“Creating the module, we have selected specific competences (from the Council of Europe Reference Framework for Competences for Democratic Culture) that can be identified by descriptors. Each session connects didactics of Visual Art with adequate key competence of democracy education such as rights and freedom, identity, responsibility and so on. Visual art in education emphasizes imagination, critical thinking, and problem solving. It provides a space where creativity, culture and innovation can be nurtured and developed. The transfer of that knowledge and abilities in other life aspects supports development of educated, free and in that way democratic citizens”, she continues.
Due to the Covid-19 pandemic 7 out of 11 sessions were held online. “We could not have anticipated a global pandemic that would stop us from conducting our lectures in the classrooms […], and speaking on behalf of Prof. Gollob and myself, I have to say that it was challenging to provide an immediate response without compromising the quality of teaching and learning. These are maybe the most important lessons from the pandemic; are we able to adapt and react to new needs, and are we professional enough to transfer our knowledge and skills into new situations? To this end we have already implemented some of the competences of the Council of Europe Reference Framework”, Ms. Kirkov reflects.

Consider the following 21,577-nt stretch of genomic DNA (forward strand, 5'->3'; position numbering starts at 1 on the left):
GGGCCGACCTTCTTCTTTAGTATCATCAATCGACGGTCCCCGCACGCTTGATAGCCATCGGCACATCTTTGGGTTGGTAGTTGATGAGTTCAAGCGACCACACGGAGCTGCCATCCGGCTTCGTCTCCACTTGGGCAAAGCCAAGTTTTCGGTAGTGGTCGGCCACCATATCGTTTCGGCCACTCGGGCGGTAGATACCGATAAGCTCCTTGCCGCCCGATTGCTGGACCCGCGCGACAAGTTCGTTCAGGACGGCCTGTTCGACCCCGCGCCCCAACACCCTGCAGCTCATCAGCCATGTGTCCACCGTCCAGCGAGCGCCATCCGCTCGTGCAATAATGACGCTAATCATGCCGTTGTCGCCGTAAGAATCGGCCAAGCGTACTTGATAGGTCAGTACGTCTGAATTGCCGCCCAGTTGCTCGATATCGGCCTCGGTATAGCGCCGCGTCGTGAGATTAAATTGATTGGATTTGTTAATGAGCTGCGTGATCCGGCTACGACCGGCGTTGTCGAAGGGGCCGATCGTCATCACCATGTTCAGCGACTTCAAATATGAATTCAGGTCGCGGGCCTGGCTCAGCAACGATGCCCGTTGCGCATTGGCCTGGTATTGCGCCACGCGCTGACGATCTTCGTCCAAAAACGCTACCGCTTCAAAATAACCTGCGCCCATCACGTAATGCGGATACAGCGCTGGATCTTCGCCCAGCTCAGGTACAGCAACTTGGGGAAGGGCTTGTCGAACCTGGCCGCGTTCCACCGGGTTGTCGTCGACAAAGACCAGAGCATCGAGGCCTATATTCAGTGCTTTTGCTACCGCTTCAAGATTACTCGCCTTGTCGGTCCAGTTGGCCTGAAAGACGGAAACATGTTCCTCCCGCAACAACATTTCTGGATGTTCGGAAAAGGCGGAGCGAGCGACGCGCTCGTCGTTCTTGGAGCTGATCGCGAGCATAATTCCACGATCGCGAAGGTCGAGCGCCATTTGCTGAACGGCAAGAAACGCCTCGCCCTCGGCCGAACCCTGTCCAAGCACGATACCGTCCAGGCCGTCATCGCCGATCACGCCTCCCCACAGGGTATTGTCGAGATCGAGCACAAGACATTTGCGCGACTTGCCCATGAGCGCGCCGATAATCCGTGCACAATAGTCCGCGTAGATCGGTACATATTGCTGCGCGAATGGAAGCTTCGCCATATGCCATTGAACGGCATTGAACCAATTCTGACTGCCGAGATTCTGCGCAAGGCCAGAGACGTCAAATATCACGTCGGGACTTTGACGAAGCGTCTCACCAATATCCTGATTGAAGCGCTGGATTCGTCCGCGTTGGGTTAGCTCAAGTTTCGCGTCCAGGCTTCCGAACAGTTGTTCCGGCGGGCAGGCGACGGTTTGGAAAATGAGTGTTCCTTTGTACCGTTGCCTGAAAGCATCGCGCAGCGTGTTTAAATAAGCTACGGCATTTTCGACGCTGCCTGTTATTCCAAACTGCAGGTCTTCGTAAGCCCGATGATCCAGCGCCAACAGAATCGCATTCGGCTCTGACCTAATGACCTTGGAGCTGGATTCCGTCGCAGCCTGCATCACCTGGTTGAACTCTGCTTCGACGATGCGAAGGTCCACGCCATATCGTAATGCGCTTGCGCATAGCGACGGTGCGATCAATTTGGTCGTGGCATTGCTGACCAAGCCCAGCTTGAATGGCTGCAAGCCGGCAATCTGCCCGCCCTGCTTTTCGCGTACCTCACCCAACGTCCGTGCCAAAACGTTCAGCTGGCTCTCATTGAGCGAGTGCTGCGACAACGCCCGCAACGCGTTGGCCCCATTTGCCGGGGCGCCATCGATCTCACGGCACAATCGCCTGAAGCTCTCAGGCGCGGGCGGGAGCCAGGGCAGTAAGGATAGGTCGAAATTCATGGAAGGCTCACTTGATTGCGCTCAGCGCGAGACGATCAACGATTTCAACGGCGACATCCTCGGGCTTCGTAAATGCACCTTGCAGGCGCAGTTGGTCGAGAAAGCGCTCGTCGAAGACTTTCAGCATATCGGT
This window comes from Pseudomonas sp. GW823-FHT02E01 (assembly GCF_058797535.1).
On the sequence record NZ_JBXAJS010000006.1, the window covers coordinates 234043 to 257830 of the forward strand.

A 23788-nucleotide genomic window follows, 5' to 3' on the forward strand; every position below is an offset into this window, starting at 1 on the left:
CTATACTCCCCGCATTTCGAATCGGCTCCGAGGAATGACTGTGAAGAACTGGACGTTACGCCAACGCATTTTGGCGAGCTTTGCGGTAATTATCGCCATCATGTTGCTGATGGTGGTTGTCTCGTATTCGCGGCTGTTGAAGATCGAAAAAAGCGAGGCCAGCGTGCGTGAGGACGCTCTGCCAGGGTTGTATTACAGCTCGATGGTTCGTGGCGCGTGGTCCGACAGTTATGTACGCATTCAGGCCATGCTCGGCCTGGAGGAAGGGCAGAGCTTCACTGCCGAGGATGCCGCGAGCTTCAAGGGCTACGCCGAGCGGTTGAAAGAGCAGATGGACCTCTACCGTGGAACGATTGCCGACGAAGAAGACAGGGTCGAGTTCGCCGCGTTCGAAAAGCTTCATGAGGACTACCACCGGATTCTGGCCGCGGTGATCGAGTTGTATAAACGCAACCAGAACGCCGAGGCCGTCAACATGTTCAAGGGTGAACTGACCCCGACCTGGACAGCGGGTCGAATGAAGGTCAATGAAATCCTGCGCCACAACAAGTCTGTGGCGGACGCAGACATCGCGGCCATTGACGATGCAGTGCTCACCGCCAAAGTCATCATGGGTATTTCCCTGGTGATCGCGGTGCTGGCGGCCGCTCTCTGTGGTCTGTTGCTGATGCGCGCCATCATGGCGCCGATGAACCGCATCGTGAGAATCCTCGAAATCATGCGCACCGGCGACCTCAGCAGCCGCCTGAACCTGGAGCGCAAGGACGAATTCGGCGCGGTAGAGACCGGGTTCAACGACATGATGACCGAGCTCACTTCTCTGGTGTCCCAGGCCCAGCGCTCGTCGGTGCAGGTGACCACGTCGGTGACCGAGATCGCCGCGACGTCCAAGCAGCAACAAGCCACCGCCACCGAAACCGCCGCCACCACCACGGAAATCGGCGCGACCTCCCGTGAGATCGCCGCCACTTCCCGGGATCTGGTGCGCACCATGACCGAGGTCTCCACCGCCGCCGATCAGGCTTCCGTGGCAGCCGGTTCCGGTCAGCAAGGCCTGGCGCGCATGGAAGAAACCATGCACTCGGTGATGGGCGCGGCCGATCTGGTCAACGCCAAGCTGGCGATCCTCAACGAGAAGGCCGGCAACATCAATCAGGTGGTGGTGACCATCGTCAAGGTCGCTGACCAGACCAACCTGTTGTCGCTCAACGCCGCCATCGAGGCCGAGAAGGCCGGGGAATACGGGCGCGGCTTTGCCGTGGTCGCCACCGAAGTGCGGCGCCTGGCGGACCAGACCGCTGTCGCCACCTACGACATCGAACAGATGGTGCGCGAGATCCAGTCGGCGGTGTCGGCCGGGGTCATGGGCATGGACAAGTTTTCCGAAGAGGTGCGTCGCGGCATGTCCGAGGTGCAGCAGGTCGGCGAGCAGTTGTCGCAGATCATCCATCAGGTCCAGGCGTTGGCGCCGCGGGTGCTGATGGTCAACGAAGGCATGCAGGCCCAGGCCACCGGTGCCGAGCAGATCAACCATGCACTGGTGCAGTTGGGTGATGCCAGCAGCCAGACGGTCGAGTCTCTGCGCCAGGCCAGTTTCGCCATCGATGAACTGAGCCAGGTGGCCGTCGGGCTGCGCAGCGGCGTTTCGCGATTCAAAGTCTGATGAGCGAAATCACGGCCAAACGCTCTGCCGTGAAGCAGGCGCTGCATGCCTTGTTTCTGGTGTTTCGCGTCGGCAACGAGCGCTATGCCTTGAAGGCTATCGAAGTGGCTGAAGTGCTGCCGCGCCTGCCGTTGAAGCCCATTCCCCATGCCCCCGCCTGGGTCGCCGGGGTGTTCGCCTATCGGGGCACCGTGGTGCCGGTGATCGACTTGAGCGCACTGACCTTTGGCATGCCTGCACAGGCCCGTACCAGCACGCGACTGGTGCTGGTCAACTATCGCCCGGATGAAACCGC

I was fascinated by the depth of curiosity shown by the students and their persistence to seek new solutions, not only in the field of visual expression, but in the integration of democracy in their teaching preparationsProfessor Maya Raunik Kirkov